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Int. J. Environ. Res. Public Health 2017, 14(7), 718; doi:10.3390/ijerph14070718

Factors Affecting Dietary Practices in a Mississippi African American Community

1
Center of Excellence in Minority Health and Health Disparities, School of Public Health, Jackson State University, 350 West Woodrow Wilson Drive, Suite, 2900B, Jackson, MS 39213, USA
2
Jackson Heart Study Community Outreach Center, School of Public Health, Jackson State University, 350 West Woodrow Wilson Drive, Suite, 2900B, Jackson, MS 39213, USA
3
Jackson Heart Study Graduate Training and Education Center, School of Public Health, Jackson State University, 350 West Woodrow Wilson Drive, Suite, 2900B, Jackson, MS 39213, USA
*
Author to whom correspondence should be addressed.
Academic Editor: Jean Woo
Received: 6 June 2017 / Revised: 28 June 2017 / Accepted: 29 June 2017 / Published: 3 July 2017
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Abstract

This study examined the practices, personal motivation, and barriers of African American communities in Mississippi regarding their dietary practices. We selected the Metro Jackson Area comprised of Hinds, Madison and Rankin Counties because it is a combination of urban and rural communities. The sample consisted of 70 participants from seven sites. A total of seven focus groups responded to six questions to assess practices, personal motivation, and barriers to dietary practices: (1) Where in your community can you access fresh fruits and vegetables? (2) How many meals a day should a person eat? (3) What would you consider to be a healthy breakfast, lunch and dinner? (4) What would you consider to be a healthy snack? (5) What do you consider to be your motivations for eating healthy? (6) What do you consider to be your barriers to eating healthy? Each of the seven focus groups consisted of 6 to 12 participants and provided details of their dietary practices. The focus group interviews were digitally‐recorded. The recorded interviews were transcribed. The majority of the participants stated that there is a limited availability of fresh fruits/vegetables in rural areas because of a shortage of grocery stores. When they do find fruits, they are priced very high and are unaffordable. Even though health conditions dictate food frequency and portion size, community members feel that individuals should eat three good balanced meals per day with snacks, and they should adhere to small portion sizes. While the desire to attain overall good health and eliminate associative risks for heart disease (e.g., diabetes, obesity) are personal motivations, the cost of food, transportation, age, and time required for food preparation were seen as barriers to healthy eating. Decisions regarding meal choice and meal frequency can have an impact on long‐term health outcomes. Health promotion programs should become an integral part of academic‐ community collaborative agreements. View Full-Text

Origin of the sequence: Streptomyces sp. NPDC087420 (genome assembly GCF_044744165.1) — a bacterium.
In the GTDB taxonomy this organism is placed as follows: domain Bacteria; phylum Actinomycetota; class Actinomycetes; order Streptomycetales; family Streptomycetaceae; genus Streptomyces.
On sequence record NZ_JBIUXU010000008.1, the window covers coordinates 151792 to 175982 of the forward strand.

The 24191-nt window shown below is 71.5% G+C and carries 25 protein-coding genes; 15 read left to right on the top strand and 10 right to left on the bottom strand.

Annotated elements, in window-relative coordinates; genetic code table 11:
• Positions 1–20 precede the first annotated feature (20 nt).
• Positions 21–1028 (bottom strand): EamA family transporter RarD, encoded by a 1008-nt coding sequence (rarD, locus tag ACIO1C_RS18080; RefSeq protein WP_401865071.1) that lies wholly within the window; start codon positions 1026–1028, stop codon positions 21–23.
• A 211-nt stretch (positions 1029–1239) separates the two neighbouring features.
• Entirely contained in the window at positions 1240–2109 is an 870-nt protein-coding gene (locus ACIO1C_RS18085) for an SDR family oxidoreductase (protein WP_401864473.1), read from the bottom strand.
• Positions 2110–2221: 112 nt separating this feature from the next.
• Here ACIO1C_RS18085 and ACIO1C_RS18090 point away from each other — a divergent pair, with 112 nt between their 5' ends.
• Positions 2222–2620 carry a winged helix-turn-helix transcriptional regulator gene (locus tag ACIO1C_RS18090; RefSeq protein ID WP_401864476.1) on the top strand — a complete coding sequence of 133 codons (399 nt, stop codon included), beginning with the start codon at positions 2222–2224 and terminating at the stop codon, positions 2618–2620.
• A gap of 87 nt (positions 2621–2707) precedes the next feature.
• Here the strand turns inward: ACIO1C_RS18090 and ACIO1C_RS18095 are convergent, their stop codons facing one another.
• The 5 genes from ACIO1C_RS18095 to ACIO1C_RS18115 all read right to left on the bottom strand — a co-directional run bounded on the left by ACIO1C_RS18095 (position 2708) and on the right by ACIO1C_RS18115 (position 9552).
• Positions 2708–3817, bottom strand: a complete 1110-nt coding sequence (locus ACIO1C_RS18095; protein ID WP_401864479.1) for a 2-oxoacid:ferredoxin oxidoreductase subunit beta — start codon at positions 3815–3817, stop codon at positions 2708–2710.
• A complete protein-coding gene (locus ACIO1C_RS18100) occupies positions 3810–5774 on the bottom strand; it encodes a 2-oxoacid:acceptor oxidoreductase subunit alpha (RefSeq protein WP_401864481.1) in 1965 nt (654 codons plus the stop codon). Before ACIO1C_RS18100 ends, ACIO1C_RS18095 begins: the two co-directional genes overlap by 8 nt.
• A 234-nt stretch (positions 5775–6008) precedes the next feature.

Keywords: public health; disparities; dietary practices; cardiovascular disease; African Americans public health; disparities; dietary practices; cardiovascular disease; African Americans
This is an open access article distributed under the Creative Commons Attribution License which permits unrestricted use, distribution, and reproduction in any medium, provided the original work is properly cited. (CC BY 4.0).

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White, M.; Addison, C.; Jenkins, B.W.C.; Henderson, F.; McGill, D.; Payton, M.; Antoine‐LaVigne, D. Factors Affecting Dietary Practices in a Mississippi African American Community. Int. J. Environ. Res. Public Health 2017, 14, 718.

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